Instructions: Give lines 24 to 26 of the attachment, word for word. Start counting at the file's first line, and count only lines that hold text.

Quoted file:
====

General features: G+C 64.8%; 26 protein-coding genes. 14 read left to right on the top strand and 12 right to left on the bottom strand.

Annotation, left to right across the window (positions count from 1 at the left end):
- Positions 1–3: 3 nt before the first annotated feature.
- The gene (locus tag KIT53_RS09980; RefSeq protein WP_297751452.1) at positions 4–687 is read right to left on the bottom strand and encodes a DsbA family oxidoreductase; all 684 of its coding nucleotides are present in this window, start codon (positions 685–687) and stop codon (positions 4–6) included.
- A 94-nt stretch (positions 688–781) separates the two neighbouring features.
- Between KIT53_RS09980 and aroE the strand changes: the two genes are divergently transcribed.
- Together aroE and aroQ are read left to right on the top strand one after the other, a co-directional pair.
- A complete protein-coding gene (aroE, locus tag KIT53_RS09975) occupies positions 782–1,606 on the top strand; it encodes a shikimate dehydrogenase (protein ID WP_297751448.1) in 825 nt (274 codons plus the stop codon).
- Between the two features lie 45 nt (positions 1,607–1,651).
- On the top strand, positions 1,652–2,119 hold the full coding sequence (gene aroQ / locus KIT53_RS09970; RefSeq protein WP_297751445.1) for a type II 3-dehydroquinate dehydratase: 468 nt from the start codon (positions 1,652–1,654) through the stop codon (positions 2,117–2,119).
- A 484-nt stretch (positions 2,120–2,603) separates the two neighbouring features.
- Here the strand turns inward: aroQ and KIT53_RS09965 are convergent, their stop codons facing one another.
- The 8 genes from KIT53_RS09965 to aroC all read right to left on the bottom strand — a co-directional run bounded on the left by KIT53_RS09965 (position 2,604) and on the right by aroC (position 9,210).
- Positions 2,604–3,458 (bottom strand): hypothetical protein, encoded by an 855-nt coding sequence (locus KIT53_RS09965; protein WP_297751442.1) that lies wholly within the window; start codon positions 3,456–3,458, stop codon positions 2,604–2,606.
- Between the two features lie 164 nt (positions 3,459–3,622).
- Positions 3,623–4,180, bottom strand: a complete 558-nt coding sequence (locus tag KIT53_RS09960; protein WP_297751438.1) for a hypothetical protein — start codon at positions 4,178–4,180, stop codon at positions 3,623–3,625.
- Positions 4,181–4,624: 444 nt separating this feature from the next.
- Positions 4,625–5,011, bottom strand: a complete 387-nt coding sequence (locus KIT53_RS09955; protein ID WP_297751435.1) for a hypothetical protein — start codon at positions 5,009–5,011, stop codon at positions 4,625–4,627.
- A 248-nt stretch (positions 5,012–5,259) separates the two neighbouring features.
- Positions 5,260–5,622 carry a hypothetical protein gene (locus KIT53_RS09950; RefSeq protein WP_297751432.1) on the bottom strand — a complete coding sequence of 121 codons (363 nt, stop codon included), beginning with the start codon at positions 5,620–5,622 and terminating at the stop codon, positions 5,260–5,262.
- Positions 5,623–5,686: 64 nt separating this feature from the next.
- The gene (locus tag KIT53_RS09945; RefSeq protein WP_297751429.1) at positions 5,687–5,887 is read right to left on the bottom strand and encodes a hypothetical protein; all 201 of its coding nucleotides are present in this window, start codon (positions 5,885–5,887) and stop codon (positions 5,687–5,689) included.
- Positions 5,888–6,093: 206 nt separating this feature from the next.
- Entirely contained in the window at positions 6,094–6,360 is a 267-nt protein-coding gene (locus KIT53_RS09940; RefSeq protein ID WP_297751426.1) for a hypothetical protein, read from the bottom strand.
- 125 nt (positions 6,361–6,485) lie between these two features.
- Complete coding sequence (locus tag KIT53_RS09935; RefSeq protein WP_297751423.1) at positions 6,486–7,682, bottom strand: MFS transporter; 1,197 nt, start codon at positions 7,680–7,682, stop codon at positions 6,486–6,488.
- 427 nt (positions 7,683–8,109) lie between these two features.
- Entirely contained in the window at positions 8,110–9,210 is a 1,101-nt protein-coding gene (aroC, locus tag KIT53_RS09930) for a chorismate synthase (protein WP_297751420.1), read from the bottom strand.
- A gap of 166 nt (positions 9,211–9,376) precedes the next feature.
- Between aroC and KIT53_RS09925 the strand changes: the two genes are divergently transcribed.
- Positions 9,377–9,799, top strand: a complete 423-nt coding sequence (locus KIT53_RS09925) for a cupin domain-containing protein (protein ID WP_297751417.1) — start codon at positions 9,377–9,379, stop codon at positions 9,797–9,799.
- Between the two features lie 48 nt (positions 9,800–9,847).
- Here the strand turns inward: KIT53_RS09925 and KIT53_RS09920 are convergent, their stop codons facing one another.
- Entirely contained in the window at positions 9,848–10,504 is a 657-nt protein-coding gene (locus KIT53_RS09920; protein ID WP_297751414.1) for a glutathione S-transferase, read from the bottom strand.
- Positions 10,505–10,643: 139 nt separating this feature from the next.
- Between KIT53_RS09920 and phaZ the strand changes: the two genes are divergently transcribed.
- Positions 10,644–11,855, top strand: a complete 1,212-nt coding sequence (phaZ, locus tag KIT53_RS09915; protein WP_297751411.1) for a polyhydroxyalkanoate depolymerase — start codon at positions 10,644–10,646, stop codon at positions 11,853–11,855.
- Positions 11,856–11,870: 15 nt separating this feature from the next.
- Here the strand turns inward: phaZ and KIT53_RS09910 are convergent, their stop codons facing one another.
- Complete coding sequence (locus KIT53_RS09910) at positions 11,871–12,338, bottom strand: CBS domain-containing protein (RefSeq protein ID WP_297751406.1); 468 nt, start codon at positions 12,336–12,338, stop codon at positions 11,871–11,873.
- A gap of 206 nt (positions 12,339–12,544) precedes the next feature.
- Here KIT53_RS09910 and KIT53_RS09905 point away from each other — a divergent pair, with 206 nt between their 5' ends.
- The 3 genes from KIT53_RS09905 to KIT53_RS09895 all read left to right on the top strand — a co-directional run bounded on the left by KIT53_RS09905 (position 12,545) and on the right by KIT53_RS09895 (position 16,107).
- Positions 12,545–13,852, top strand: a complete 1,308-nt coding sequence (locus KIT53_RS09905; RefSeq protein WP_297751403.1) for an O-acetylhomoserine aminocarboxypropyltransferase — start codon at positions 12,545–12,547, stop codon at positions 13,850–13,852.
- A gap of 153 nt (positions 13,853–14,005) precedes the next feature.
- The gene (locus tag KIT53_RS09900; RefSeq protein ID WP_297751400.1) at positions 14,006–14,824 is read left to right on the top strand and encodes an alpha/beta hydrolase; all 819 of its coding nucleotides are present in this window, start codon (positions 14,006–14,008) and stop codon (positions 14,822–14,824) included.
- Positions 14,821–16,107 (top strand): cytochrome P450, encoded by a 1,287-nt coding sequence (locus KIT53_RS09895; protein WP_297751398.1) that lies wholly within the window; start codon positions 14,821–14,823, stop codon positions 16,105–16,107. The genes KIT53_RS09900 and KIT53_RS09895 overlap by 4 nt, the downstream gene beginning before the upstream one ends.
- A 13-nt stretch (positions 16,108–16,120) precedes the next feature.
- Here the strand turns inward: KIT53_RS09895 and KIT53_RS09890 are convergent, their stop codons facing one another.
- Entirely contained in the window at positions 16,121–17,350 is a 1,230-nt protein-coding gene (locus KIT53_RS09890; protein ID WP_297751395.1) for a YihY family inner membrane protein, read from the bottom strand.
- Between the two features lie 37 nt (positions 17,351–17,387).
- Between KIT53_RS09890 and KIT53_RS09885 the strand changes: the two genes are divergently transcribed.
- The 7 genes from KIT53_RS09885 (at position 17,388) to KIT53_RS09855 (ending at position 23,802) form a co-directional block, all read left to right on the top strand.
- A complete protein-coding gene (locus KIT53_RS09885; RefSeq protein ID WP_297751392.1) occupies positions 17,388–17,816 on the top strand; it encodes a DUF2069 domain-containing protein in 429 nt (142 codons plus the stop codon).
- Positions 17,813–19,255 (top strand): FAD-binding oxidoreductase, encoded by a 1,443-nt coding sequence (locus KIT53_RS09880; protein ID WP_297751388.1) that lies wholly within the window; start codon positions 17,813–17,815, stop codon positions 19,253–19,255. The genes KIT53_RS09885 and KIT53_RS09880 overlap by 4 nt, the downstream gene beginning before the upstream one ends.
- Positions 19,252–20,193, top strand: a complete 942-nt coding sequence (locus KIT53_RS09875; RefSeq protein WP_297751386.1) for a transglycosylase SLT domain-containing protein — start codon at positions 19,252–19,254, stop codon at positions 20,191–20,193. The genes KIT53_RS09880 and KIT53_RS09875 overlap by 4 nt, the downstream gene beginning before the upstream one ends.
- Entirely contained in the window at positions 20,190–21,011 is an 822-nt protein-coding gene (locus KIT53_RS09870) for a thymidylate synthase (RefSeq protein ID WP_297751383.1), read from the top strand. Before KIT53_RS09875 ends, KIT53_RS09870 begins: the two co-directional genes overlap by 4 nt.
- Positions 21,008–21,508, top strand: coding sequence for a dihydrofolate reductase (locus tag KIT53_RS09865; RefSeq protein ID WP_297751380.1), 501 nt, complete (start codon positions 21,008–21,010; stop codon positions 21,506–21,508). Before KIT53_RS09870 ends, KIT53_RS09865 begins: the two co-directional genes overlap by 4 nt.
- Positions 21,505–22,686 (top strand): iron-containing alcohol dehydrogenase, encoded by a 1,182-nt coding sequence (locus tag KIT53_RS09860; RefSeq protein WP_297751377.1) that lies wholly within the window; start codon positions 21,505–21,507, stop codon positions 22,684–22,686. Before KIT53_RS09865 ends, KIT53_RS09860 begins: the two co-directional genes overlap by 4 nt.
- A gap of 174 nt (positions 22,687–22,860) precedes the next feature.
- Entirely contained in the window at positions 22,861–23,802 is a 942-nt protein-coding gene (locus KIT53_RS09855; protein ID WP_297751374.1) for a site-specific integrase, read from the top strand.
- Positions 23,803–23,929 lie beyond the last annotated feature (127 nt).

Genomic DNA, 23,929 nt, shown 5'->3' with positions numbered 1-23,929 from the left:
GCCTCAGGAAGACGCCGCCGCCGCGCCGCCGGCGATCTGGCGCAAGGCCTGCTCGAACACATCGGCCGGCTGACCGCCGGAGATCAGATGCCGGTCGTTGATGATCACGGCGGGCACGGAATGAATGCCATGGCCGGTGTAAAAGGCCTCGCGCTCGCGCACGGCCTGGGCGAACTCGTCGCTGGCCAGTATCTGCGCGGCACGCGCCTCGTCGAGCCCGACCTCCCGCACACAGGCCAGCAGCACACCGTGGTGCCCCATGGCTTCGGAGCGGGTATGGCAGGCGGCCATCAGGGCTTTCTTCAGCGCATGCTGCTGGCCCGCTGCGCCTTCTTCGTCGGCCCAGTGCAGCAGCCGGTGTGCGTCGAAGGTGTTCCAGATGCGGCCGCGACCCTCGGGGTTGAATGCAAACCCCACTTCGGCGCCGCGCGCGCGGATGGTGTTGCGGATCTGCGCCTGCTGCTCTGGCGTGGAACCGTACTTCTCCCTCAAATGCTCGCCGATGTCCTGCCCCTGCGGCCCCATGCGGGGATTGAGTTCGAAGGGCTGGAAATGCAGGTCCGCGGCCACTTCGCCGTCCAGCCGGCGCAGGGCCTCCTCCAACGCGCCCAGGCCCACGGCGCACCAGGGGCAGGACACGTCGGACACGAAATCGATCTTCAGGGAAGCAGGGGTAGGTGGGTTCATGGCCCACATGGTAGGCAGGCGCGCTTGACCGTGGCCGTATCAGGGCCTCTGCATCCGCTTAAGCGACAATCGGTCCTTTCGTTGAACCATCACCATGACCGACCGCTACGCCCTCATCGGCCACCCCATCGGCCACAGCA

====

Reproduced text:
- Entirely contained in the window at positions 6,094–6,360 is a 267-nt protein-coding gene (locus KIT53_RS09940; RefSeq protein ID WP_297751426.1) for a hypothetical protein, read from the bottom strand.
- 125 nt (positions 6,361–6,485) lie between these two features.
- Complete coding sequence (locus tag KIT53_RS09935; RefSeq protein WP_297751423.1) at positions 6,486–7,682, bottom strand: MFS transporter; 1,197 nt, start codon at positions 7,680–7,682, stop codon at positions 6,486–6,488.